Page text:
March 13, 2017 by Canadian Underwriter
Commercial insurance prices in the United States were almost flat during 2016 Q4, with price increases of less than 1% for the fifth straight quarter, Willis Towers Watson (WTW) reports in its latest Commercial Lines Insurance Pricing Survey (CLIPS).
Most price changes were comparable with those reported in the third quarter of 2016, the statement points out.
“Price changes reported by carriers were less than 1% for the fifth consecutive quarter, following a moderating trend in price increases that began in the first quarter of 2013,” a survey abstract explains.
Workers’ compensation and commercial property data indicates modest price decreases, WTW reports, while directors and officers data “continued to suggest more significant, albeit moderating, price reductions.”
Compare that to commercial auto, which, once again, “experienced meaningful price increases,” survey figures show.
“For most other lines, price increases were in the low single digits. Price changes were fairly similar across segments, though slightly negative for large accounts and marginally positive for small and mid-market ones,” the statement continues.
“Specialty account price changes in aggregate were, again, slightly negative,” the abstract notes.
“Historical claim cost information reported by participating carriers points to a loss ratio improvement of 2% in 2015, and flat loss ratios in 2016, as tapering earned price increases still offset modest claim cost inflation reported for many lines,” the abstract notes.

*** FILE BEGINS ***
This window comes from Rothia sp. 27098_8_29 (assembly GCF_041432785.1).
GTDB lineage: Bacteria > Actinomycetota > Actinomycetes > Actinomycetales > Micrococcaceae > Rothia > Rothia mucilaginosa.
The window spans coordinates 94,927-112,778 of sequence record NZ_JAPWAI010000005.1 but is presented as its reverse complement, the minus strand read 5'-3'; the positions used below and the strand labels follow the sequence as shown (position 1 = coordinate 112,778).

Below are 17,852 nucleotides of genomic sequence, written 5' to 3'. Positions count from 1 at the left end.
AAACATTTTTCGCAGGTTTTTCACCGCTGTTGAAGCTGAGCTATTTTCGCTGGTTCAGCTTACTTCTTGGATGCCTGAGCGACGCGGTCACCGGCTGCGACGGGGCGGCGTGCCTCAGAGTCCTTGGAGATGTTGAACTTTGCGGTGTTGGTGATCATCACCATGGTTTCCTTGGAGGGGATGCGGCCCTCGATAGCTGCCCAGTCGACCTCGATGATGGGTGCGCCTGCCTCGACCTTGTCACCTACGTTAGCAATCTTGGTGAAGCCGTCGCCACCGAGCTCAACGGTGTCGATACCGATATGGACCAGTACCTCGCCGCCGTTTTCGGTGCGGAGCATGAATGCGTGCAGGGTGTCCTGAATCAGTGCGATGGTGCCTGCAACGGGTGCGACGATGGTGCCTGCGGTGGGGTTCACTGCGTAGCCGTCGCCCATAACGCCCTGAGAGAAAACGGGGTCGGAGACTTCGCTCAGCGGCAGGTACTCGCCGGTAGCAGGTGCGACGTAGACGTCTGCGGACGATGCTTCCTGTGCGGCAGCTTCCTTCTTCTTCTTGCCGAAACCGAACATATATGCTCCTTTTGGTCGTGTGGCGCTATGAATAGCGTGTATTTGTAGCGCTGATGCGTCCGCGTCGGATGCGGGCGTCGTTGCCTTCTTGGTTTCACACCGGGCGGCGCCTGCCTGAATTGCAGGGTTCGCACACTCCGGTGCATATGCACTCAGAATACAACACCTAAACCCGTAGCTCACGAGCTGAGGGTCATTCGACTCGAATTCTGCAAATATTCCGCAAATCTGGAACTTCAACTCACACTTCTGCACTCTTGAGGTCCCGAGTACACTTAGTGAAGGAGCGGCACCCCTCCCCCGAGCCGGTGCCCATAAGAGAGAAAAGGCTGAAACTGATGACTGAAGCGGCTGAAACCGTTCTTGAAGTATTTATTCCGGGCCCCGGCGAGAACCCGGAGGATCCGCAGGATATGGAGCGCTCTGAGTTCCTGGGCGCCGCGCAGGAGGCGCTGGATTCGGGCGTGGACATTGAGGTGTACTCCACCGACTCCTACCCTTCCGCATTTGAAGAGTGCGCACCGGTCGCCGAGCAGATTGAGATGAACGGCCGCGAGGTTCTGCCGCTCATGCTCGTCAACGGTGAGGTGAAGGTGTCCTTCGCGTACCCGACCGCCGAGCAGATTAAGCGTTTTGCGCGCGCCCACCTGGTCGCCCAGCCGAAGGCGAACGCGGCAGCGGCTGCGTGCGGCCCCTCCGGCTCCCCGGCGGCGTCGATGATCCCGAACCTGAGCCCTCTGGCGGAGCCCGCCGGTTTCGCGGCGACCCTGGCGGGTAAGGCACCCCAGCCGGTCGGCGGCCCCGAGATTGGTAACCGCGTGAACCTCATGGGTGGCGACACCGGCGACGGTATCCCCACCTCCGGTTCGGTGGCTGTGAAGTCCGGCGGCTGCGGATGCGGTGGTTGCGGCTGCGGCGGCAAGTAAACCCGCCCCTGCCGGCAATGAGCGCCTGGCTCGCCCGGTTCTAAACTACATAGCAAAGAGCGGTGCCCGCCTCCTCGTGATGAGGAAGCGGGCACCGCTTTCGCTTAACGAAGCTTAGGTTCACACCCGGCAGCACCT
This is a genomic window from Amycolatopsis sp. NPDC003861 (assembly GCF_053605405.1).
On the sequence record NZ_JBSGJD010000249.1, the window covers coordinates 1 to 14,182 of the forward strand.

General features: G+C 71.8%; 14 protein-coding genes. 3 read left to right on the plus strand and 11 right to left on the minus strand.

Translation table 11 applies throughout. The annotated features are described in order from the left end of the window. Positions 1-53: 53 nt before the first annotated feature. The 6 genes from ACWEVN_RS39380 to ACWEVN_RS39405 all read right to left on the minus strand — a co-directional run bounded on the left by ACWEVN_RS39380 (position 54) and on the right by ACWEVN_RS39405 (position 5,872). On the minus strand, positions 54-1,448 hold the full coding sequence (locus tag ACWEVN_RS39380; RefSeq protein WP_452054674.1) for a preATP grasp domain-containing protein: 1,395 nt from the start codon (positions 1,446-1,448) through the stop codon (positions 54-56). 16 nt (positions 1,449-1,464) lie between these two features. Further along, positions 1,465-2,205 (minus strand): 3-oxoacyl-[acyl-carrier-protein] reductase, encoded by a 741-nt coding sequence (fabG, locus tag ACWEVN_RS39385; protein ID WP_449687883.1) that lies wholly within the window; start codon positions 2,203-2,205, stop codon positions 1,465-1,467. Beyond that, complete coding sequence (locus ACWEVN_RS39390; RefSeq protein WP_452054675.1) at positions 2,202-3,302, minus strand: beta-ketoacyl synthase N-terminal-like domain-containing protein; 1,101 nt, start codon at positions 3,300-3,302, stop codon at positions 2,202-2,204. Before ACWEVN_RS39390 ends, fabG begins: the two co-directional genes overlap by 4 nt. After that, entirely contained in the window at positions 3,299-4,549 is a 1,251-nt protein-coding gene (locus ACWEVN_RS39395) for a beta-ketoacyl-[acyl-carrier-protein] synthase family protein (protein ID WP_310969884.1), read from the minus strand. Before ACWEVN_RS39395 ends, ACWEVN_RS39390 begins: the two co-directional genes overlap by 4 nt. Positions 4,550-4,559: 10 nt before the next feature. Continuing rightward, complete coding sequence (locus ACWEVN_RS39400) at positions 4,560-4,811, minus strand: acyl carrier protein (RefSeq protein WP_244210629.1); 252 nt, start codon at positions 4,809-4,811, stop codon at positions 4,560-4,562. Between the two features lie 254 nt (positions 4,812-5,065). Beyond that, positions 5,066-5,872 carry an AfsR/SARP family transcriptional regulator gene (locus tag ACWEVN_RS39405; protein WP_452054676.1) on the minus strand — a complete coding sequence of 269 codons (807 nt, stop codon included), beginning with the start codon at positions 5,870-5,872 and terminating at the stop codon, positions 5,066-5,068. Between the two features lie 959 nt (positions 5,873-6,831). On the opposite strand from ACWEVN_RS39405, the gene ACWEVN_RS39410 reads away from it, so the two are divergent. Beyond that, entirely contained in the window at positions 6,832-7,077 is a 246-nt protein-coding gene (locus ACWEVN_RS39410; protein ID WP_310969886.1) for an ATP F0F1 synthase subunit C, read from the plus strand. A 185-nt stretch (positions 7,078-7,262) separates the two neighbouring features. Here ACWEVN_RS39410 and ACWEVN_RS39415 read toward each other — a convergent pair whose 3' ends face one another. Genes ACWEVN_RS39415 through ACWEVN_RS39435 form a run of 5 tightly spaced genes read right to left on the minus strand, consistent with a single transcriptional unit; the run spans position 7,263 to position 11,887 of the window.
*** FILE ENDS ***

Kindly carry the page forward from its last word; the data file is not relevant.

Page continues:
Alejandra Nolibos, director in WTW’s Americas Property & Casualty Insurance practice, points out “the rapid growth in the rate of price increases seen in 2012 has since slowed for much of the commercial market, but not for commercial auto.”
With regard to the latter, Nolibos says its “cumulative price increase since 2012 is over 25%, compared to about 10% for the surveyed commercial market as a whole.”
The dynamics of the auto business are “changing quickly and dramatically, ultimately driving challenging results and rate need for the line,” Nolibos adds.
CLIPS data – participants represent a cross section of U.S. property and casualty insurers that includes many of the top 10 commercial insurance lines companies and the top 25 insurance groups in the U.S. – are based on both new and renewal business figures obtained directly from carriers underwriting the business, the statement notes.
The current survey reflects data from 42 participating insurers representing about 20% of the U.S. commercial insurance market, excluding state workers’ comp funds.